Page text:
In the historic, colonial area of La Paz, most of the archetypal buildings are dilapidated and run down. However, the small street known as ‘calle Jaén’ is full of interesting museums, bars and restaurants. Locals talk about this area being haunted by young orphans or mistreated wives of Spanish invading officers but in the day time these myths seem locked in the past. The houses are painted in bright pastel colours, the museums explore the folkloric history and custom of Bolivians and showcase a range of traditional instruments with live shows for tourists on certain days. At night time you can visit Jallalla, a mirrored neo-Andean bar designed by La Paz’s famous Aymara architect, Mamani Mamani or risk trying the locally-made absinthe (ajenjo) in the popular and long-standing pizza place and bar Etnos. It’s also worth walking a few blocks down to see the Murillo square, the home to the governmental buildings, street-food sellers and the largest amount of pigeons in a concentrated area that I have ever had the misfortune to witness. El Clásico, derby in Bolivia

5) Estado Hernando Siles

The stadium of La Paz, found in the Miraflores neighbourhood. You can take advantage of the new white cable-car line to fly over the busy minibuses and land a stone’s throw away from the stadium. This is where the two biggest teams in La Paz play against other Bolivian and international sides. Don’t let the battered seats fool you, this stadium is where the magic happens. If you want to see the Bolivian football spirit at it’s height then try to go to a derby match, known in La Paz as ‘el clásico’. This is a match between The Strongest and Bolívar, the two rival teams of the city. If you’re brave enough to buy tickets in either the ‘curva norte’ (the ultra Bolívar fans) or the ‘curva sur’ (the ultra tigres or The Strongest fans), then you’ll be treated to flags, fans without shirts on not even watching the game and singing in everyone’s faces and a full orchestra. It’s advisable to get tickets early from the stadium ticket offices rather than buy from the touts outside the stadium because they can often hike prices right up (you should never pay more than 100bs for decent seats at a derby or international game). Booze is not allowed inside the stadium but there is plenty of popcorn, sandwiches and sickly sweet coffee on offer. Beware of the toilets and try to pick up some of the home team chants to ingratiate yourself with the local super fans. This list of the 5 must-see places in La Paz is far from inexhaustible and I encourage you to ask helpful looking café and bar owners for their secrets and pick up a map, get out of the hostel and use your feet to discover some gems of your own. view of illimani from teleférico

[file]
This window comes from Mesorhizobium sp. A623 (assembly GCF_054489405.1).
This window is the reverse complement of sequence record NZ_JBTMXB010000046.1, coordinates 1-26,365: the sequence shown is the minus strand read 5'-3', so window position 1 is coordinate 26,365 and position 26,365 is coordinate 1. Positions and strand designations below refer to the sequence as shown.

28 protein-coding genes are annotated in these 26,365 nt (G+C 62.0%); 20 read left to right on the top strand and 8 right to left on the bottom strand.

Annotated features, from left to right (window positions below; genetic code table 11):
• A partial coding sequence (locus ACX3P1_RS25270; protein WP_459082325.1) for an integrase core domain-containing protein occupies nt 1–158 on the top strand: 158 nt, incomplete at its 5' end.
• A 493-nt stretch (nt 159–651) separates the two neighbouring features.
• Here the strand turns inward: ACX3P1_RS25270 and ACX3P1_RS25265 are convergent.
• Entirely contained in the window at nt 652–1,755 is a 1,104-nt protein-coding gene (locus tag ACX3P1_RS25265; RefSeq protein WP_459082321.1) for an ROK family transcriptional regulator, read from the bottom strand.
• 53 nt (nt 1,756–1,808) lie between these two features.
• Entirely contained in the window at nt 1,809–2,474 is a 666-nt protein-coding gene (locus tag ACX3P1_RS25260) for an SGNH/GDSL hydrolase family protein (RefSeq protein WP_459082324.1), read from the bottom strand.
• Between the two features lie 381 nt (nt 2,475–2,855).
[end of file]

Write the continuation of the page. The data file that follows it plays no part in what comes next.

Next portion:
Sophia Vahdati

Sophia is a freelance journalist, creative writer and poet. She writes cultural articles, opinion pieces and fiction. She also performs spoken word poetry under the pseudonym La Gata Callejera. She loves travelling and exploring whether in the UK or further afield and have adventured extensively in Latin America, South-East Asia and Europe.